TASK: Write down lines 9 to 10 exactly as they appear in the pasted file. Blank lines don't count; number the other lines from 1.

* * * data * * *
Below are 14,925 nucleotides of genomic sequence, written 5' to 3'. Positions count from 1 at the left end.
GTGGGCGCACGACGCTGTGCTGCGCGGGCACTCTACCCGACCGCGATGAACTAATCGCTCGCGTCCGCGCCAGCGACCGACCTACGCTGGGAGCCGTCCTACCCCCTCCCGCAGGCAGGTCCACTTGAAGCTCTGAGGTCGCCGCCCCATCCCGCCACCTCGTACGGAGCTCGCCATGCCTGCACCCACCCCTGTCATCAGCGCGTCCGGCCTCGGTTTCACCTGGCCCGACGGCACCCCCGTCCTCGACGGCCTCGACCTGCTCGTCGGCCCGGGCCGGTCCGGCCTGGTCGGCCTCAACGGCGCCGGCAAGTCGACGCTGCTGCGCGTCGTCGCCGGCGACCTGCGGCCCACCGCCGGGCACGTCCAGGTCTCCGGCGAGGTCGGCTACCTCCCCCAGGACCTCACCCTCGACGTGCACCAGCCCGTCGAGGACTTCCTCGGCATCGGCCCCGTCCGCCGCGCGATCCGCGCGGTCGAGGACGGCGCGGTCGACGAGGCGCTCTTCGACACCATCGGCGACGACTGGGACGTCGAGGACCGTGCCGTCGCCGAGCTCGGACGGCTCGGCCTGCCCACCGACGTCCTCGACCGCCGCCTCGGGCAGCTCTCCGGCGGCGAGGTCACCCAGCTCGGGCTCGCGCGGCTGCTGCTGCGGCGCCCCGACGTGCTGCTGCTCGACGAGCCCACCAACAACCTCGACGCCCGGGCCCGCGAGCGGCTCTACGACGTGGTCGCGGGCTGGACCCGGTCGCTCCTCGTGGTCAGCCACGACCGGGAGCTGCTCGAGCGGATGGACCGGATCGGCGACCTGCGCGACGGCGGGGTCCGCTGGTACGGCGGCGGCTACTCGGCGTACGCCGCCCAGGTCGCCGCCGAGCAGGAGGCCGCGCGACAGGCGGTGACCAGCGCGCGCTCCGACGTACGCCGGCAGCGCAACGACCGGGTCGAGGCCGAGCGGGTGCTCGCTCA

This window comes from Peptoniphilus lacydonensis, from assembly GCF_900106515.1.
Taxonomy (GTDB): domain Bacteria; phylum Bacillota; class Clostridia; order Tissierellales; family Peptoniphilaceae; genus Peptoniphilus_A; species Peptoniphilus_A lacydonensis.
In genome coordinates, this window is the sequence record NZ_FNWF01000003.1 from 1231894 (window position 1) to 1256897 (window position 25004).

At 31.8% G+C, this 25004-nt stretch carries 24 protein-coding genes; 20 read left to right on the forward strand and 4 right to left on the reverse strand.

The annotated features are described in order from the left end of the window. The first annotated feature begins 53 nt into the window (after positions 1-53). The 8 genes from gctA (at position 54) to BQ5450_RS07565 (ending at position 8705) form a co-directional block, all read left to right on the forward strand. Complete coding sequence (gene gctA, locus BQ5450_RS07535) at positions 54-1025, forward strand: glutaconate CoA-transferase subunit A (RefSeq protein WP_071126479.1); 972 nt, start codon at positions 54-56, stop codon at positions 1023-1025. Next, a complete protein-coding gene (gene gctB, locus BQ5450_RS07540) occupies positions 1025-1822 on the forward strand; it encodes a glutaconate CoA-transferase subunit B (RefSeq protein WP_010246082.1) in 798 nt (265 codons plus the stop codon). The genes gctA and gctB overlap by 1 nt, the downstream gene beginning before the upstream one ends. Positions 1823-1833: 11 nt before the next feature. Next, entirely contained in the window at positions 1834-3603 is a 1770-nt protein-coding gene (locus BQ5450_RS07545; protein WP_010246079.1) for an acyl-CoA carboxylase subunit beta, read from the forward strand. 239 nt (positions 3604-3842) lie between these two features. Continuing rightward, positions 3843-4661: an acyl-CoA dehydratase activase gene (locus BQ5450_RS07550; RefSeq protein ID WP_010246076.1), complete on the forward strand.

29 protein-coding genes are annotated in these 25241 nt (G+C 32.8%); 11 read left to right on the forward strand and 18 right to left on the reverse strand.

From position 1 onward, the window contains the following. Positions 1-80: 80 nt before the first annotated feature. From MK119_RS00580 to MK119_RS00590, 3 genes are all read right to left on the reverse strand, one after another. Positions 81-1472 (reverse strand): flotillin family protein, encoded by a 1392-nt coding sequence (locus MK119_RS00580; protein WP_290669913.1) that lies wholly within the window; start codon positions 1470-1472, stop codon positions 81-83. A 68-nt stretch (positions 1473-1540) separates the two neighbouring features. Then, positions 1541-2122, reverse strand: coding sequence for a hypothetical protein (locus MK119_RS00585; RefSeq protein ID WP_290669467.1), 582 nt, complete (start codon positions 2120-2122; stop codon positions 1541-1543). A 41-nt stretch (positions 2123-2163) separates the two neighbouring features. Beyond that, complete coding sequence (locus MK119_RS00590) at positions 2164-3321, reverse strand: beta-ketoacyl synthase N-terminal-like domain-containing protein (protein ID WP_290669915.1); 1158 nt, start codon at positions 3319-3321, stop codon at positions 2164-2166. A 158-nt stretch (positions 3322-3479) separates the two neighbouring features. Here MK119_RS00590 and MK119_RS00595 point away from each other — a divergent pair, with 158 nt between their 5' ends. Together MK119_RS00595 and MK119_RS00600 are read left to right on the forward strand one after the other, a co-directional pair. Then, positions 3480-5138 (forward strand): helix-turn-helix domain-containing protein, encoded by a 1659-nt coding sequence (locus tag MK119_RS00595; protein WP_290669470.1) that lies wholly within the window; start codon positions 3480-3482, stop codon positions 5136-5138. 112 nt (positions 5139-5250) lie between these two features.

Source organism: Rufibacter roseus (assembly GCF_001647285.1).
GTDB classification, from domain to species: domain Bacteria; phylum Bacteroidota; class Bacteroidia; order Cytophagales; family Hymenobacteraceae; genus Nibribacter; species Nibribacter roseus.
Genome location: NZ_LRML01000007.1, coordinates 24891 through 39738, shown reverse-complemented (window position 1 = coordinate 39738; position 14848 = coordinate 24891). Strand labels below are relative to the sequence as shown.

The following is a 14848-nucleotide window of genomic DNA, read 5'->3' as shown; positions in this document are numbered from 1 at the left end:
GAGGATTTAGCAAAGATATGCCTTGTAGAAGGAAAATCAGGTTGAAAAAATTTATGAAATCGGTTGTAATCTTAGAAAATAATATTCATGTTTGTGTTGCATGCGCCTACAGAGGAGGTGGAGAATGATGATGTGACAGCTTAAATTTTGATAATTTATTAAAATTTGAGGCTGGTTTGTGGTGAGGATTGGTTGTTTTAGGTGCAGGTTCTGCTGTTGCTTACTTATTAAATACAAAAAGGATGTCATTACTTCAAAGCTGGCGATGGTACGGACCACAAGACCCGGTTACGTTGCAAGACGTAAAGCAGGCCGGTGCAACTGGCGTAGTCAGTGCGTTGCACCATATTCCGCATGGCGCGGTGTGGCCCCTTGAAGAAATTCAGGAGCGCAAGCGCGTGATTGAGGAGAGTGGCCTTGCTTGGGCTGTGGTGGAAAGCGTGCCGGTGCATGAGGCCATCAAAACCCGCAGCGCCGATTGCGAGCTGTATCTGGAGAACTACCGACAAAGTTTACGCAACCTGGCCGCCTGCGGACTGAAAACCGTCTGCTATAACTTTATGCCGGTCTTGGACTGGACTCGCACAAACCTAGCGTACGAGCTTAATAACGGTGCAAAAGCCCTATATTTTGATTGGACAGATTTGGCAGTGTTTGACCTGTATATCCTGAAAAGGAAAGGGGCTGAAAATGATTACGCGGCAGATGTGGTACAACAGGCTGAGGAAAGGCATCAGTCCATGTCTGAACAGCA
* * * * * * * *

From position 1 onward, the window contains the following. Positions 1-80: 80 nt before the first annotated feature. From MK119_RS00580 to MK119_RS00590, 3 genes are all read right to left on the reverse strand, one after another. Positions 81-1472 (reverse strand): flotillin family protein, encoded by a 1392-nt coding sequence (locus MK119_RS00580; protein WP_290669913.1) that lies wholly within the window; start codon positions 1470-1472, stop codon positions 81-83. A 68-nt stretch (positions 1473-1540) separates the two neighbouring features. Then, positions 1541-2122, reverse strand: coding sequence for a hypothetical protein (locus MK119_RS00585; RefSeq protein ID WP_290669467.1), 582 nt, complete (start codon positions 2120-2122; stop codon positions 1541-1543). A 41-nt stretch (positions 2123-2163) separates the two neighbouring features. Beyond that, complete coding sequence (locus MK119_RS00590) at positions 2164-3321, reverse strand: beta-ketoacyl synthase N-terminal-like domain-containing protein (protein ID WP_290669915.1); 1158 nt, start codon at positions 3319-3321, stop codon at positions 2164-2166. A 158-nt stretch (positions 3322-3479) separates the two neighbouring features. Here MK119_RS00590 and MK119_RS00595 point away from each other — a divergent pair, with 158 nt between their 5' ends. Together MK119_RS00595 and MK119_RS00600 are read left to right on the forward strand one after the other, a co-directional pair. Then, positions 3480-5138 (forward strand): helix-turn-helix domain-containing protein, encoded by a 1659-nt coding sequence (locus tag MK119_RS00595; protein WP_290669470.1) that lies wholly within the window; start codon positions 3480-3482, stop codon positions 5136-5138. 112 nt (positions 5139-5250) lie between these two features.

Source organism: Rufibacter roseus (assembly GCF_001647285.1).